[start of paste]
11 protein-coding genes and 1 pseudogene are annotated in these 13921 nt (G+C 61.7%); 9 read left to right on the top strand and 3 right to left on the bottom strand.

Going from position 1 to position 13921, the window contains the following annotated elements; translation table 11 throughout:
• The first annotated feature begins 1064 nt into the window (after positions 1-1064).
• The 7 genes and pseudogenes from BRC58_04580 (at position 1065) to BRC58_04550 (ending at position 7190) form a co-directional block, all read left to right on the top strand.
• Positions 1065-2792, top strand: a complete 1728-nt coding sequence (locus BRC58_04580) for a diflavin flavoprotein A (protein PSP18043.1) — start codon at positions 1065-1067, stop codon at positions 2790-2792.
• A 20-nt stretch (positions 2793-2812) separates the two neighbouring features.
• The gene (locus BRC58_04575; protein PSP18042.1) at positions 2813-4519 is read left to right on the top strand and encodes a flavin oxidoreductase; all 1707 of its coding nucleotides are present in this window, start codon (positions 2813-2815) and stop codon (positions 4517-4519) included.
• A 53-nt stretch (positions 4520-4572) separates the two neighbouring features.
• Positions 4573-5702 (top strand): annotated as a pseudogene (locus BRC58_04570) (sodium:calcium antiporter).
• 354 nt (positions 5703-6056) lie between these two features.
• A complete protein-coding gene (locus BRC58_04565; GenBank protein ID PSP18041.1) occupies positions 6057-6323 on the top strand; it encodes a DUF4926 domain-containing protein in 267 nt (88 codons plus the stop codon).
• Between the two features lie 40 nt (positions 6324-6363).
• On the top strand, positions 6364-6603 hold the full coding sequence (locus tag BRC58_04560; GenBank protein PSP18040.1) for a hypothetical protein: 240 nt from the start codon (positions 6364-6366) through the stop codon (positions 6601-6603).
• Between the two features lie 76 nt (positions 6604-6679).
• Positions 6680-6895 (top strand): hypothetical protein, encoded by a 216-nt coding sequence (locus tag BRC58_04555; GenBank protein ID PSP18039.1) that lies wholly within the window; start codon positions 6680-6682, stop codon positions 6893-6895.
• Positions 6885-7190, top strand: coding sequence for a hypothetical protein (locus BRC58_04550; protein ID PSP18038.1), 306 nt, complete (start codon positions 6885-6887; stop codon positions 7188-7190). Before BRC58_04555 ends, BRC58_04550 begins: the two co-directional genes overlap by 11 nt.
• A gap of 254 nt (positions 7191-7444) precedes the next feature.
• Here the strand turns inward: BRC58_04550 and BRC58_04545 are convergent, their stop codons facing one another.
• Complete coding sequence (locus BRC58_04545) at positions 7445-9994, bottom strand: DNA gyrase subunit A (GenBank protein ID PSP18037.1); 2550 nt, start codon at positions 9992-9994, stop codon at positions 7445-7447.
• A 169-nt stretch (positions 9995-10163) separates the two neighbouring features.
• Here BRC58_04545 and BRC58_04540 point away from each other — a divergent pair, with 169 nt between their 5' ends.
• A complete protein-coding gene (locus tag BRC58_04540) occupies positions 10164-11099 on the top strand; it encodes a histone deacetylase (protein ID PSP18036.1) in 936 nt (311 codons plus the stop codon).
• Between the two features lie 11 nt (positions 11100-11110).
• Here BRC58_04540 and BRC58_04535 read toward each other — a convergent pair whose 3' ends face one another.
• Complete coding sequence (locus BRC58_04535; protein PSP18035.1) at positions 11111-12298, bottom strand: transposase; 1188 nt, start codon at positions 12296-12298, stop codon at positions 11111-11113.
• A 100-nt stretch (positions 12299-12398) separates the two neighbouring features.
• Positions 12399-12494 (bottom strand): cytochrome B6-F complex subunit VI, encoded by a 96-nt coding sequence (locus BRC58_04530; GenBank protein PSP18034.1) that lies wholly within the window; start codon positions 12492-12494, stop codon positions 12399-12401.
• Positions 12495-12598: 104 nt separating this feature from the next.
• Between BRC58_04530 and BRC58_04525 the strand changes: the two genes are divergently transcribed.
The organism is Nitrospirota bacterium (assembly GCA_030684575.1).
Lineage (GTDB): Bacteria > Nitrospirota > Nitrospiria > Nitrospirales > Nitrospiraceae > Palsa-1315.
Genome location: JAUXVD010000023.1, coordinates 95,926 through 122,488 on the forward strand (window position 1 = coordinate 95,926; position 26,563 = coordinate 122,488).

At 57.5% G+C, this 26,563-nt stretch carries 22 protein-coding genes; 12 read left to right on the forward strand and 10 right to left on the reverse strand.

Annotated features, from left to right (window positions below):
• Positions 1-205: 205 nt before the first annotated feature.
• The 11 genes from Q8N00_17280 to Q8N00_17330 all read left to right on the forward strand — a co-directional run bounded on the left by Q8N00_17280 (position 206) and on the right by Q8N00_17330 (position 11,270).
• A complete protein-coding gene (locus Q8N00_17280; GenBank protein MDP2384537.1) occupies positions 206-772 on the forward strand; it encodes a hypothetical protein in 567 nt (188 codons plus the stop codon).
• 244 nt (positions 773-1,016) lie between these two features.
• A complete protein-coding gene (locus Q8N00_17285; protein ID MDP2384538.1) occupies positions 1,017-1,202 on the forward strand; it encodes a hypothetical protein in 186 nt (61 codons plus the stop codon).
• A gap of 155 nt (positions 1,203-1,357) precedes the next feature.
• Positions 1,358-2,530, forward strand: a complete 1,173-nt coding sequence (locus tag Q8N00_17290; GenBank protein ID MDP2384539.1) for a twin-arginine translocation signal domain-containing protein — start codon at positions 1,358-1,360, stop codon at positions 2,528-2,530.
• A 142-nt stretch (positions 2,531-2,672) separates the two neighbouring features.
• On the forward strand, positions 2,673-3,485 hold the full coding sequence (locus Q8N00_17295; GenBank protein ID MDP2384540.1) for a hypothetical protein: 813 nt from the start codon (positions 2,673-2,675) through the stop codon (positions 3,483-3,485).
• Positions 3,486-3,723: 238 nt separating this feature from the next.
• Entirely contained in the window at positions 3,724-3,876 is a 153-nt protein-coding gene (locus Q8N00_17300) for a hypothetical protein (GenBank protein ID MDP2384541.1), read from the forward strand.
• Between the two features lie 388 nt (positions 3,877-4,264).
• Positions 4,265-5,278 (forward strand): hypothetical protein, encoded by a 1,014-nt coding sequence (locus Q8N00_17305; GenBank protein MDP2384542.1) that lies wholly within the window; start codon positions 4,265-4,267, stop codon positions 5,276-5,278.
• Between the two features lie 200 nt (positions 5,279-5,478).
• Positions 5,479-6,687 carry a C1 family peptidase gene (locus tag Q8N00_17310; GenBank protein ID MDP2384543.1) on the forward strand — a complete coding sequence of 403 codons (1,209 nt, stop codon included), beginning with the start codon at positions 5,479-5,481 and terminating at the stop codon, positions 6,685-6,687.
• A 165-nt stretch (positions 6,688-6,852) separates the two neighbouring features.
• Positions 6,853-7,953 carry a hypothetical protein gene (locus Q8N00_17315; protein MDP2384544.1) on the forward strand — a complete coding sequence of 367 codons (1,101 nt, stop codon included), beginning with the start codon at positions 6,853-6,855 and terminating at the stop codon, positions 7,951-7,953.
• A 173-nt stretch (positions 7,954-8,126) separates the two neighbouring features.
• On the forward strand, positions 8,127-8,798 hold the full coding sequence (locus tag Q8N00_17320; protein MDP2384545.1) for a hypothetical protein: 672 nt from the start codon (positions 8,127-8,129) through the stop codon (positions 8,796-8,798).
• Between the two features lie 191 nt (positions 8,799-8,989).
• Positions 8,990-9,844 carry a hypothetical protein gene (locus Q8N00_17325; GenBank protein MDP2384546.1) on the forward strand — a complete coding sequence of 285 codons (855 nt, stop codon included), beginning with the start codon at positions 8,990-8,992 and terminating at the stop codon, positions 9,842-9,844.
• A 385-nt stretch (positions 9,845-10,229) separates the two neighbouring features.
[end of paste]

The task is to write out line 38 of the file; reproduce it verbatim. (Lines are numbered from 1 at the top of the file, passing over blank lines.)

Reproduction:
• 244 nt (positions 773-1,016) lie between these two features.